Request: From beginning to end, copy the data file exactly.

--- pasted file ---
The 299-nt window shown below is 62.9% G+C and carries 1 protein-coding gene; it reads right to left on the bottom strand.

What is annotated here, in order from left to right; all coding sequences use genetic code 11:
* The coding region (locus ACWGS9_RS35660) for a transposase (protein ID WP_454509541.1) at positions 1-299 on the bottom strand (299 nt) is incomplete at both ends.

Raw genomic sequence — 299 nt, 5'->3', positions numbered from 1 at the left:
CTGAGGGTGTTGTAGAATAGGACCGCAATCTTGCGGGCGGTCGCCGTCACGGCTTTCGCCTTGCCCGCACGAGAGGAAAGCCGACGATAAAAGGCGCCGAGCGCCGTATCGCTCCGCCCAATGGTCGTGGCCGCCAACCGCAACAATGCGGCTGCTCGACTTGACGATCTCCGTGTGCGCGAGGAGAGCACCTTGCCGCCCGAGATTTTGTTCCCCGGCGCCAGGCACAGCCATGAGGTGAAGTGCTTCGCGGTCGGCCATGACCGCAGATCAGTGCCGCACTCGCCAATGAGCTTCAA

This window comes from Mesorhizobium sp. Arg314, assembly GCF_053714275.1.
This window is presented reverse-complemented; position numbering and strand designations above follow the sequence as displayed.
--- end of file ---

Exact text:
The 299-nt window shown below is 62.9% G+C and carries 1 protein-coding gene; it reads right to left on the bottom strand.

What is annotated here, in order from left to right; all coding sequences use genetic code 11:
* The coding region (locus ACWGS9_RS35660) for a transposase (protein ID WP_454509541.1) at positions 1-299 on the bottom strand (299 nt) is incomplete at both ends.

Raw genomic sequence — 299 nt, 5'->3', positions numbered from 1 at the left:
CTGAGGGTGTTGTAGAATAGGACCGCAATCTTGCGGGCGGTCGCCGTCACGGCTTTCGCCTTGCCCGCACGAGAGGAAAGCCGACGATAAAAGGCGCCGAGCGCCGTATCGCTCCGCCCAATGGTCGTGGCCGCCAACCGCAACAATGCGGCTGCTCGACTTGACGATCTCCGTGTGCGCGAGGAGAGCACCTTGCCGCCCGAGATTTTGTTCCCCGGCGCCAGGCACAGCCATGAGGTGAAGTGCTTCGCGGTCGGCCATGACCGCAGATCAGTGCCGCACTCGCCAATGAGCTTCAA

This window comes from Mesorhizobium sp. Arg314, assembly GCF_053714275.1.
This window is presented reverse-complemented; position numbering and strand designations above follow the sequence as displayed.